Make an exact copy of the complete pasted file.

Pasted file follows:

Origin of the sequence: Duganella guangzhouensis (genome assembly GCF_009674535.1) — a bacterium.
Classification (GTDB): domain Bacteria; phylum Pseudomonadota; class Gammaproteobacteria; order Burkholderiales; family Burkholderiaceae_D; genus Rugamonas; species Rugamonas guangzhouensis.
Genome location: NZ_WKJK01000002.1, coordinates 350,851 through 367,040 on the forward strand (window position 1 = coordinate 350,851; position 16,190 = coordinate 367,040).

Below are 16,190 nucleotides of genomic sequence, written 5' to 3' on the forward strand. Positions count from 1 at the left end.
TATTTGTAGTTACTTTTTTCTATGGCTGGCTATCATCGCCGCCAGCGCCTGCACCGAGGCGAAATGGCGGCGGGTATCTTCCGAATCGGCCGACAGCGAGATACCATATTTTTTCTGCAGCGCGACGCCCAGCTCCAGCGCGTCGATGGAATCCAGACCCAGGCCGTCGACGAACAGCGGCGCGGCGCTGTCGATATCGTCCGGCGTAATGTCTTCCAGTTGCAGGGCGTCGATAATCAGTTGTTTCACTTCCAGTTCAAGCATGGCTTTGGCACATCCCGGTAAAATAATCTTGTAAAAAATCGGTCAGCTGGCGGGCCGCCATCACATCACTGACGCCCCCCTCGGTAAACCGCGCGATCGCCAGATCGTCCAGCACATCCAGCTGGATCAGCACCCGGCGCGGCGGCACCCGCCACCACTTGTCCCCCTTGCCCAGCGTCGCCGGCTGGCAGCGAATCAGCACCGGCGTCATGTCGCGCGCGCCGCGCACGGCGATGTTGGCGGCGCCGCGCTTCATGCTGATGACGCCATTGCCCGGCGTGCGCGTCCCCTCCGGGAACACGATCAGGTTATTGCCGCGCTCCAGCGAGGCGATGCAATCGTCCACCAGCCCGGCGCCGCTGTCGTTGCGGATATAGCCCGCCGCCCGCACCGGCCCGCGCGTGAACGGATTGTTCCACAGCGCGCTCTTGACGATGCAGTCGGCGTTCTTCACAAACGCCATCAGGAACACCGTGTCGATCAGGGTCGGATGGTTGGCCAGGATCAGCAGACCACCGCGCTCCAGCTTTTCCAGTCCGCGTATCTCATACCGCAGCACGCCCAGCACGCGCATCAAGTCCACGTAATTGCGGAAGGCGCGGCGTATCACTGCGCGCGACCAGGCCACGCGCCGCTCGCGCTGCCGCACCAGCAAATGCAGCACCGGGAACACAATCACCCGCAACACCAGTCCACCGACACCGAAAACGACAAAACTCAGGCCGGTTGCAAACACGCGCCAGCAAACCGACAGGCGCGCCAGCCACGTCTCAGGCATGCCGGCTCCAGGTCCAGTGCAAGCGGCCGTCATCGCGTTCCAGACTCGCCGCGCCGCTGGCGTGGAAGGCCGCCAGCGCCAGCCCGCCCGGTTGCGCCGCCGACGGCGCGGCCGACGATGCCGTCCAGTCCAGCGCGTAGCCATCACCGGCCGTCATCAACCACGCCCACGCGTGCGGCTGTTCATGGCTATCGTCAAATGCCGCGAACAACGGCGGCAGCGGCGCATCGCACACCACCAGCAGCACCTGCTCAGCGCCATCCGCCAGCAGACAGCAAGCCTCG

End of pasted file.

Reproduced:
Origin of the sequence: Duganella guangzhouensis (genome assembly GCF_009674535.1) — a bacterium.
Classification (GTDB): domain Bacteria; phylum Pseudomonadota; class Gammaproteobacteria; order Burkholderiales; family Burkholderiaceae_D; genus Rugamonas; species Rugamonas guangzhouensis.
Genome location: NZ_WKJK01000002.1, coordinates 350,851 through 367,040 on the forward strand (window position 1 = coordinate 350,851; position 16,190 = coordinate 367,040).

Below are 16,190 nucleotides of genomic sequence, written 5' to 3' on the forward strand. Positions count from 1 at the left end.
TATTTGTAGTTACTTTTTTCTATGGCTGGCTATCATCGCCGCCAGCGCCTGCACCGAGGCGAAATGGCGGCGGGTATCTTCCGAATCGGCCGACAGCGAGATACCATATTTTTTCTGCAGCGCGACGCCCAGCTCCAGCGCGTCGATGGAATCCAGACCCAGGCCGTCGACGAACAGCGGCGCGGCGCTGTCGATATCGTCCGGCGTAATGTCTTCCAGTTGCAGGGCGTCGATAATCAGTTGTTTCACTTCCAGTTCAAGCATGGCTTTGGCACATCCCGGTAAAATAATCTTGTAAAAAATCGGTCAGCTGGCGGGCCGCCATCACATCACTGACGCCCCCCTCGGTAAACCGCGCGATCGCCAGATCGTCCAGCACATCCAGCTGGATCAGCACCCGGCGCGGCGGCACCCGCCACCACTTGTCCCCCTTGCCCAGCGTCGCCGGCTGGCAGCGAATCAGCACCGGCGTCATGTCGCGCGCGCCGCGCACGGCGATGTTGGCGGCGCCGCGCTTCATGCTGATGACGCCATTGCCCGGCGTGCGCGTCCCCTCCGGGAACACGATCAGGTTATTGCCGCGCTCCAGCGAGGCGATGCAATCGTCCACCAGCCCGGCGCCGCTGTCGTTGCGGATATAGCCCGCCGCCCGCACCGGCCCGCGCGTGAACGGATTGTTCCACAGCGCGCTCTTGACGATGCAGTCGGCGTTCTTCACAAACGCCATCAGGAACACCGTGTCGATCAGGGTCGGATGGTTGGCCAGGATCAGCAGACCACCGCGCTCCAGCTTTTCCAGTCCGCGTATCTCATACCGCAGCACGCCCAGCACGCGCATCAAGTCCACGTAATTGCGGAAGGCGCGGCGTATCACTGCGCGCGACCAGGCCACGCGCCGCTCGCGCTGCCGCACCAGCAAATGCAGCACCGGGAACACAATCACCCGCAACACCAGTCCACCGACACCGAAAACGACAAAACTCAGGCCGGTTGCAAACACGCGCCAGCAAACCGACAGGCGCGCCAGCCACGTCTCAGGCATGCCGGCTCCAGGTCCAGTGCAAGCGGCCGTCATCGCGTTCCAGACTCGCCGCGCCGCTGGCGTGGAAGGCCGCCAGCGCCAGCCCGCCCGGTTGCGCCGCCGACGGCGCGGCCGACGATGCCGTCCAGTCCAGCGCGTAGCCATCACCGGCCGTCATCAACCACGCCCACGCGTGCGGCTGTTCATGGCTATCGTCAAATGCCGCGAACAACGGCGGCAGCGGCGCATCGCACACCACCAGCAGCACCTGCTCAGCGCCATCCGCCAGCAGACAGCAAGCCTCG